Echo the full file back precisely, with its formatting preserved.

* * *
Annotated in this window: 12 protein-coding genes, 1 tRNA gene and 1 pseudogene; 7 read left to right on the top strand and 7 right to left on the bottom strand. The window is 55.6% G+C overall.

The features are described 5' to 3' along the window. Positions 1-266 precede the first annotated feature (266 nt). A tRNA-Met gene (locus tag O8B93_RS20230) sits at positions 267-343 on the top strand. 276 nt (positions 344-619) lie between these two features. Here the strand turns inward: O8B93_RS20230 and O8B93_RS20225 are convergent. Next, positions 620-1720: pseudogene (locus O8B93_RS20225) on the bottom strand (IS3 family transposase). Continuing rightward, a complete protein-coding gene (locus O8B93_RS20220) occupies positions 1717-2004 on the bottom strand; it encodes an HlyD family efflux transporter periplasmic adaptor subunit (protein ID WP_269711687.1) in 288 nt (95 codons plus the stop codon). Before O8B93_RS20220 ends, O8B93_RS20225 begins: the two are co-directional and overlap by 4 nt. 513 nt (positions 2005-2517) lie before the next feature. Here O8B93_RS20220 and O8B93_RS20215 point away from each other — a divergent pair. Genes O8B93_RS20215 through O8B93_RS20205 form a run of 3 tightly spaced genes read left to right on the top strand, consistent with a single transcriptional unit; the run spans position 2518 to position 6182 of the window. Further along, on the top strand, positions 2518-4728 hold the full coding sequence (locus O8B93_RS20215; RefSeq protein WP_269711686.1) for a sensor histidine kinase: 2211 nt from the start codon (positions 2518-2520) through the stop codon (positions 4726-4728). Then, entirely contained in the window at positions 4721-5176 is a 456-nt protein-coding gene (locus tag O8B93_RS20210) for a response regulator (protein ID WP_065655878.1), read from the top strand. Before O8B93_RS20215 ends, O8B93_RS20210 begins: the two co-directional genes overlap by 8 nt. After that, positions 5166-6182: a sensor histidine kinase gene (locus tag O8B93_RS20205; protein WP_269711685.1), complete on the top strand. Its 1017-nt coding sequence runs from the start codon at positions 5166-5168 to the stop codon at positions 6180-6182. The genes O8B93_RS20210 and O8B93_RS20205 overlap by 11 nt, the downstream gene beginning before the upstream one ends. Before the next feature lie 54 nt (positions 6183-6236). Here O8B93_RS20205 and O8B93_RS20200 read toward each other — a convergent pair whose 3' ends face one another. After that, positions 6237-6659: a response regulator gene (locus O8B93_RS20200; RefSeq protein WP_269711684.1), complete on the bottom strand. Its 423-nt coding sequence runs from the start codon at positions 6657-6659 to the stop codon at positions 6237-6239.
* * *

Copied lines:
Annotated in this window: 12 protein-coding genes, 1 tRNA gene and 1 pseudogene; 7 read left to right on the top strand and 7 right to left on the bottom strand. The window is 55.6% G+C overall.

The features are described 5' to 3' along the window. Positions 1-266 precede the first annotated feature (266 nt). A tRNA-Met gene (locus tag O8B93_RS20230) sits at positions 267-343 on the top strand. 276 nt (positions 344-619) lie between these two features. Here the strand turns inward: O8B93_RS20230 and O8B93_RS20225 are convergent. Next, positions 620-1720: pseudogene (locus O8B93_RS20225) on the bottom strand (IS3 family transposase). Continuing rightward, a complete protein-coding gene (locus O8B93_RS20220) occupies positions 1717-2004 on the bottom strand; it encodes an HlyD family efflux transporter periplasmic adaptor subunit (protein ID WP_269711687.1) in 288 nt (95 codons plus the stop codon). Before O8B93_RS20220 ends, O8B93_RS20225 begins: the two are co-directional and overlap by 4 nt. 513 nt (positions 2005-2517) lie before the next feature. Here O8B93_RS20220 and O8B93_RS20215 point away from each other — a divergent pair. Genes O8B93_RS20215 through O8B93_RS20205 form a run of 3 tightly spaced genes read left to right on the top strand, consistent with a single transcriptional unit; the run spans position 2518 to position 6182 of the window. Further along, on the top strand, positions 2518-4728 hold the full coding sequence (locus O8B93_RS20215; RefSeq protein WP_269711686.1) for a sensor histidine kinase: 2211 nt from the start codon (positions 2518-2520) through the stop codon (positions 4726-4728). Then, entirely contained in the window at positions 4721-5176 is a 456-nt protein-coding gene (locus tag O8B93_RS20210) for a response regulator (protein ID WP_065655878.1), read from the top strand. Before O8B93_RS20215 ends, O8B93_RS20210 begins: the two co-directional genes overlap by 8 nt. After that, positions 5166-6182: a sensor histidine kinase gene (locus tag O8B93_RS20205; protein WP_269711685.1), complete on the top strand. Its 1017-nt coding sequence runs from the start codon at positions 5166-5168 to the stop codon at positions 6180-6182. The genes O8B93_RS20210 and O8B93_RS20205 overlap by 11 nt, the downstream gene beginning before the upstream one ends. Before the next feature lie 54 nt (positions 6183-6236). Here O8B93_RS20205 and O8B93_RS20200 read toward each other — a convergent pair whose 3' ends face one another. After that, positions 6237-6659: a response regulator gene (locus O8B93_RS20200; RefSeq protein WP_269711684.1), complete on the bottom strand. Its 423-nt coding sequence runs from the start codon at positions 6657-6659 to the stop codon at positions 6237-6239.